In the August 2015 edition of Auto Laundry News, the article “One Hand Washes the Other” describes how the owner of Squeaky’s Car Wash withstood an onslaught from new investors who build two big, high-powered washes within one mile of his location.
Squeaky’s owner survived this disruption because of personality. The owner’s involvement in the community created considerable goodwill and the owner provided adequate staff and management to ensure a customer-centric operation.
This strategy worked for Squeaky’s, but the staff at many other types of washes does not provide assisted-services. Instead, they perform housekeeping duties, routine maintenance and, in some cases, loading conveyors and customer service.
So, the act of building a big, high-powered car wash very close to an existing wash, while frowned upon by industry pundits, is probably occurring more often than not.
After all, this is the nature of competition. A better mousetrap comes along or a product with better taste and/or lower price and it captures significant market share.
For example, when express exterior came about, the typical site at that time was a 100’ tunnel, two pay stations, 20 free-use vacuums, a “no-frills” building, and very low-priced.
Find a good location with a 30,000 vehicles-a-day traffic count, keep start-up expenses under $1.5 million, and it was possible to make good money washing 70,000 cars a year. Subsequently, express exterior was prospected in other areas with even greater market potential.
Here, it was necessary to acquire larger, higher-quality, and more expensive sites and build more elaborate buildings and longer tunnels with more equipment. Today, start-up expenses of between $2.5 and $3.0 million are the norm.
Moreover, express prices have trended upward from between $3 and $9 to between $5 and $15. Average per car revenue has trended upward from $5 to $8.50, and average volume has trended upward from 70,000 to 90,000 cars.
To intervene in a market where express exterior is present (i.e., building close by), an entrant would need to develop a sustainable competitive advantage by means of cost and/or differentiation strategy. This involves how revenue is generated, cost structure, and target profit margins.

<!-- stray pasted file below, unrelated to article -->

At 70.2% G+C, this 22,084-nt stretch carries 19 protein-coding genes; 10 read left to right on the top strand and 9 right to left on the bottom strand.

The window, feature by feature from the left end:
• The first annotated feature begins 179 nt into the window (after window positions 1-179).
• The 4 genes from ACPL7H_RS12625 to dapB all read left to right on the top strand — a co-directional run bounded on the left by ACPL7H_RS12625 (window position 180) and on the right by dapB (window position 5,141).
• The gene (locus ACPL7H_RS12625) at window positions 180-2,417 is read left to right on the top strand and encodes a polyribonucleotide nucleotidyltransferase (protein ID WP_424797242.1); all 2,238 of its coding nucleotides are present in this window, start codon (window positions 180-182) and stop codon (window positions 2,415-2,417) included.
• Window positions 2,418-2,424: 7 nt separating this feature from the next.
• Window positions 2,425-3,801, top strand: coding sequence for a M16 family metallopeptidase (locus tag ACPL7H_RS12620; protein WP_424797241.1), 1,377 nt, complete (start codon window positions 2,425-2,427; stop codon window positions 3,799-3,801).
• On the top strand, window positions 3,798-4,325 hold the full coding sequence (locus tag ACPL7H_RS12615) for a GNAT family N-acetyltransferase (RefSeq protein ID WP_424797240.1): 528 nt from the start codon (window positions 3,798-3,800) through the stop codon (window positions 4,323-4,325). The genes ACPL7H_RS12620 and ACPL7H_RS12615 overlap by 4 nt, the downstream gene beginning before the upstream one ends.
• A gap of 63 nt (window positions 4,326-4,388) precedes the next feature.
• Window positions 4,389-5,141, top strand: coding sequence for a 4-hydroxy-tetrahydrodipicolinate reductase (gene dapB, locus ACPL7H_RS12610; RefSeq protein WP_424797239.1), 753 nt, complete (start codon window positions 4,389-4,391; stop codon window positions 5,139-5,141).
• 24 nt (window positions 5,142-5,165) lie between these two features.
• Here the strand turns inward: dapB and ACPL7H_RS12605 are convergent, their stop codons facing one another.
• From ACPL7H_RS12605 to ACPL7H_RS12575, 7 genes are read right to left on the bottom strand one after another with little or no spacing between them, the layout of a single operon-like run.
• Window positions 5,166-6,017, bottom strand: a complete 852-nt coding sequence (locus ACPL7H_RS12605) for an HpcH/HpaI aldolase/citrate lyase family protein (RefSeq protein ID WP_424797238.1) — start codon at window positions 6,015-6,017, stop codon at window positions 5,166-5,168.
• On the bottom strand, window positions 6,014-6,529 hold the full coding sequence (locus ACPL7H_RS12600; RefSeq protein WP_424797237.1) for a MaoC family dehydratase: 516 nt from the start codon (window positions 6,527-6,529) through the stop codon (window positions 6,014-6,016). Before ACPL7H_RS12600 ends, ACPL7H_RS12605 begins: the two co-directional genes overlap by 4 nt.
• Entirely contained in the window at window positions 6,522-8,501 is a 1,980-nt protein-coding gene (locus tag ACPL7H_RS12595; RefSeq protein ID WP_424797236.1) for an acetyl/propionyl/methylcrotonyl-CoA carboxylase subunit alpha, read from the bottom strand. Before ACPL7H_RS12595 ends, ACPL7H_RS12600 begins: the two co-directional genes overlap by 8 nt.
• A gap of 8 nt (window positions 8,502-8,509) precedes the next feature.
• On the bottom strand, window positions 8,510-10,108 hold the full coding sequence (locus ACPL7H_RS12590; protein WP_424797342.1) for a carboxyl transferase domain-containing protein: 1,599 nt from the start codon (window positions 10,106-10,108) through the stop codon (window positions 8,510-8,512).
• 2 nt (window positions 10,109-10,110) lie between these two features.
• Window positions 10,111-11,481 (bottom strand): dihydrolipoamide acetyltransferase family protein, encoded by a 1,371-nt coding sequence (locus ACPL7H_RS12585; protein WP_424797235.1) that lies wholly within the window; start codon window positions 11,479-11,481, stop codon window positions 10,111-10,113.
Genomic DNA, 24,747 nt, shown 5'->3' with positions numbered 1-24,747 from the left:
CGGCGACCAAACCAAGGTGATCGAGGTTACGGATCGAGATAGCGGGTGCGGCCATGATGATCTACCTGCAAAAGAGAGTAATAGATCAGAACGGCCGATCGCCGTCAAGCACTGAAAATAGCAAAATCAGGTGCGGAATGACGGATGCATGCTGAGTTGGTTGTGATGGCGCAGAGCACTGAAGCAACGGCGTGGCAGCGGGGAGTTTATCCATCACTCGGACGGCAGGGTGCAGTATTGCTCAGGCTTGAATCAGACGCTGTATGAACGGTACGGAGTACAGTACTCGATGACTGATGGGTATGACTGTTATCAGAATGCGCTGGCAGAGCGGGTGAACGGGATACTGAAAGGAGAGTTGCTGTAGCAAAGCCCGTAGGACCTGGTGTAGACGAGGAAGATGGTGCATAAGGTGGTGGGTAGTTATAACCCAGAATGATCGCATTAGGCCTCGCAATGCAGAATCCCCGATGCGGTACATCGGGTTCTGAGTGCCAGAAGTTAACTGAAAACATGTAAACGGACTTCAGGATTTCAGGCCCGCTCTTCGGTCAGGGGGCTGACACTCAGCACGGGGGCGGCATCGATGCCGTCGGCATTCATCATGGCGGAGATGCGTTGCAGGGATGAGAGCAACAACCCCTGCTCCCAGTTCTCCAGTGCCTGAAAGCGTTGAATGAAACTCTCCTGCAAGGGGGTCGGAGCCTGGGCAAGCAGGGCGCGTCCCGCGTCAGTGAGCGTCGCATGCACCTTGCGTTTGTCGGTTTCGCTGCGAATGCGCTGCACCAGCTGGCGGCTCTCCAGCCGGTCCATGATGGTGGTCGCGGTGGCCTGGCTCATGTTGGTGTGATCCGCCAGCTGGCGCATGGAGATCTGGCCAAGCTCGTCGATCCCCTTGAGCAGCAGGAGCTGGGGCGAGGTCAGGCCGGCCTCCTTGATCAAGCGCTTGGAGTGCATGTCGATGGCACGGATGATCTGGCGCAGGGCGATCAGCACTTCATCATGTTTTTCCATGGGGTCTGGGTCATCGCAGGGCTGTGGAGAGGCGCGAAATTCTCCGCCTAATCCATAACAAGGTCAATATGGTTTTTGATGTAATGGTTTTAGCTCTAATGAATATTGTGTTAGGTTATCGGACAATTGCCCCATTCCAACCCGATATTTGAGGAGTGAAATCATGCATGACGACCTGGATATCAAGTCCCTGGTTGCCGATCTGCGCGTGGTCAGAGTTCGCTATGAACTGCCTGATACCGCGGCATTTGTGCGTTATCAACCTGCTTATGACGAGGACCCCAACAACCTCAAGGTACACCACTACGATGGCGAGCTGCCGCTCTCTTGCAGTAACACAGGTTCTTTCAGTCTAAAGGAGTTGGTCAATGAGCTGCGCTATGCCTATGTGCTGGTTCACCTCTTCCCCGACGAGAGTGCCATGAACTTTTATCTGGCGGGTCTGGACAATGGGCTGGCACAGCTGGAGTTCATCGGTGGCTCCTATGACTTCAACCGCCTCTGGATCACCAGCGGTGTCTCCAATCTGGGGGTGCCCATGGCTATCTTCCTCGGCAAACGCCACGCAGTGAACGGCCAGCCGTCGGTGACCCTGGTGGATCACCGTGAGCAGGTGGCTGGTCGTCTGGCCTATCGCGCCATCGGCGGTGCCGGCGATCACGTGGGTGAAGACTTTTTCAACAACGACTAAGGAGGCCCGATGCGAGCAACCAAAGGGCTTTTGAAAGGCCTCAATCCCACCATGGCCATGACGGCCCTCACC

For instance, some years ago, an equipment manufacturer proffered the idea that the modern mini-tunnel makes it possible to put a car wash on virtually any street corner. We estimate it would cost $1 million to place a mini-tunnel capable of 50 cars an hour on a half-acre lot or street corner in Average City, USA.
The decision about store size and layout is straightforward: 1,500-square-foot building (30’ by 50’) and 10 parking spaces for free vacuums. This leaves the decision about what services to implement.
For example, if we thumb through the industry journals, the pages are filled with ads for big colorful arches, LEDs, illuminated brushes, glowing lava, vibrant paint sealant, hot wax, buff and dry, etc.
Although these items are meant to provide customers with a more pleasant experience, they do drive up the average price and total cost to clean, shine, dry, and protect vehicles.
What allowed express exterior to pull motorists from the streets and driveways initially was the low $3 price for the basic wash or about the cost of a gallon of gas or a hamburger. In other words, it was a product for the masses.
Of course, it’s difficult to make money with a price between $3 and $9 because average sales tend to be low ($5 or $6). Moreover, experience shows the mini tunnel needs a full-time attendant to maximize performance and, at this level, it is a lifestyle business.
So, to create a sustainable competitive advantage by means of cost strategy, our entrant would need to reduce costs. Logically, the alternative to mini tunnel would be a tunnel on wheels or the five-brush rollover in-bay automatic.
However, since four in-bays would be needed to produce 50 or more cars an hour, the machines would need to be calibrated to clean, shine, dry, and protect in four minutes.
This is doable with the chemicals and machines available today and without giving up much of the tunnel glam. It can also be done at lower variable unit cost as compared to a mini-tunnel. Moreover, an in-bay does not need an entrance attendant. So, labor expense is 60 percent less than for a mini tunnel.
Our cost estimate for this multiple in-bay site is $1.3 million.
Would the model work?
With four separate queues, the multiple in-bays would have the same waiting line characteristics and average guest time on site as a 50’ mini tunnel.
As for the profitability of multiple freestanding in-bays, experience has shown proven money makers that are fully operational can command cap rates of around 19 percent.
What is required is a mindset to operate an in-bay in an unconventional manner (express format) and with an aggressive price strategy ($3 to $9) to drive volume.
However, a touchless format would not work because the process uses too much chemical, water, and energy and cannot produce the hand-finished quality that is possible with modern friction washing materials.
In the final analysis, this model may be another way for mom and pop to get back in the game.
Bob Roman is president of RJR Enterprises – Consulting Services (www.carwashplan.com). You can reach Bob via e-mail at firstname.lastname@example.org.